Newsflash: Clear Channel Considers Selling Some Radio Stations, Radio Industry in Flux; Hey Look, the World’s Smallest Violin

You probably heard about this when you picked up your copy of The New York Times this morning. Personally, I print the online edition out every day and wipe my ass with it. I usually save the sports pages for last, though. It's good to read on the can and always the last square to go. You know how it goes. Anyhow, this excellent story about the radio industry was pretty hard to ignore. It seems broadcasters are having a bit of trouble, especially those folks over at Clear Channel. According to the NYT story, the communications giant is considering selling some of their 1200+ stations, especially those in smaller markets. The article cites the sale of radio stations by CBS, Disney, and Susquehanna Broadcasting as precursors to such a move.

Of course, the mid-to-late '90s was a great time to be in the radio business. The Telecommuncations Act of 1996 allowed companies like Clear Channel to gobble up radio stations by the dozen. In turn, the company pulled in record profits. Clear Channel founder L. Lowry Mays swam in pools of champagne and dined on meals of fresh horse. He cleared brush with future presidents and shook hands with dignitaries. He gave pennies to immigrants and sipped crude oil from a twisty straw. Okay, maybe not ALL of that is true, but the point is, he was filthy stinkin' rich. Got it? But now, he swims in olympic-sized pools of water, just like the rest of us.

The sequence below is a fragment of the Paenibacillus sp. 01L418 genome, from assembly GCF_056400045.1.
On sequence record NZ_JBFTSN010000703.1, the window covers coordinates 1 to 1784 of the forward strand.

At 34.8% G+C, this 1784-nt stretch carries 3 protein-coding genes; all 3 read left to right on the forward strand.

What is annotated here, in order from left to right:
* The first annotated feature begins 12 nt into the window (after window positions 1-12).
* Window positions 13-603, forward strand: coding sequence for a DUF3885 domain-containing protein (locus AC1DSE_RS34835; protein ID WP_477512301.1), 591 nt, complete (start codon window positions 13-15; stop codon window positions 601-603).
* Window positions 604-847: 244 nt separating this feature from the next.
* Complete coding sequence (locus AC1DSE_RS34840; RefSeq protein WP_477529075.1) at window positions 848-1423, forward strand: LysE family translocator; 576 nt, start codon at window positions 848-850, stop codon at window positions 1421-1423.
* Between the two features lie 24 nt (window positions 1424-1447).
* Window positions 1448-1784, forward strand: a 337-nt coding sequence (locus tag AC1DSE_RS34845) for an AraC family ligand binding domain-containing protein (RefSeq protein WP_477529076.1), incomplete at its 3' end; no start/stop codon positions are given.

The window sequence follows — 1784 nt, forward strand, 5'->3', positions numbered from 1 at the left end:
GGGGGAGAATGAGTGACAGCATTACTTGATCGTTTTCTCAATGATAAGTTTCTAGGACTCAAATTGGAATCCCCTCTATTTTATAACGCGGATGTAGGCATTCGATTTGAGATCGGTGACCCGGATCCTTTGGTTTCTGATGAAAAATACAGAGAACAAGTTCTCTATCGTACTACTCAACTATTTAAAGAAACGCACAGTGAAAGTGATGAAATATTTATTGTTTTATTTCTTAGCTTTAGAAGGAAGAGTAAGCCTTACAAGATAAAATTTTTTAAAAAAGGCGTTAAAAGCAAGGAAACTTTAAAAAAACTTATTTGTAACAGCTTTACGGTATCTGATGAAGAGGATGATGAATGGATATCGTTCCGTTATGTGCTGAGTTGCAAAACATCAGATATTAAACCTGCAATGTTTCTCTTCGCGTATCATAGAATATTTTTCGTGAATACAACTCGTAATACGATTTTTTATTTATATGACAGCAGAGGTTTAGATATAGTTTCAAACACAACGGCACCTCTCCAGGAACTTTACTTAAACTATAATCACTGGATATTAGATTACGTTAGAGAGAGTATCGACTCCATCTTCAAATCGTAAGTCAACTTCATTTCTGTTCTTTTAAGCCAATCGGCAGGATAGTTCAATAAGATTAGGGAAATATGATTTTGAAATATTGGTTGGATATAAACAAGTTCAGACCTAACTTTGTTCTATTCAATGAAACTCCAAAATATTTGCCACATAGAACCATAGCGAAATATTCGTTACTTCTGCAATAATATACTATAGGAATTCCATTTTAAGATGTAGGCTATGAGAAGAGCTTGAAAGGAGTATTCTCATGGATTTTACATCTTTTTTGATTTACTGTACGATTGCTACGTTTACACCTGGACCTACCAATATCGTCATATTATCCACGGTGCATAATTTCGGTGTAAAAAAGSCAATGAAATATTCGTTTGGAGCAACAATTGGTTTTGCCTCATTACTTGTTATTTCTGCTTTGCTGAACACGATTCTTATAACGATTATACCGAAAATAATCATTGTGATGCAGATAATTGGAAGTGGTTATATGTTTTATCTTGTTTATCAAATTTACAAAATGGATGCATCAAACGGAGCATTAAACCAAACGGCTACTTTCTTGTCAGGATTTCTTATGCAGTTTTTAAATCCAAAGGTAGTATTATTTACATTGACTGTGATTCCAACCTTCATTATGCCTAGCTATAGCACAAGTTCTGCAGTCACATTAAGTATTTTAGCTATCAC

Obviously, traditional radio has fallen on tough times due to the alternatives. Satellite radio, iPods, and online streaming have all contributed to this decline. According to Arbitron ratings, and as reported by the NYT, the amount of time people tune into radio over the course of a week has fallen by 14% over the last decade. Much of this decline is due to the failure of traditional broadcasters to adapt to new technology and the internet. However, more recent attempts by traditional broadcasters include implementation of HD Radio, introducing experimental formats, an emphasis on more local content, reducing the length of ad spots and offering more user-friendly online streaming. Only time will tell if it'll make a difference.

Truth be told, HD Radio is years away from mainstream use. Until then, expect some significant wheeling and dealing. Who knows, maybe there's hope for the medium of radio yet.

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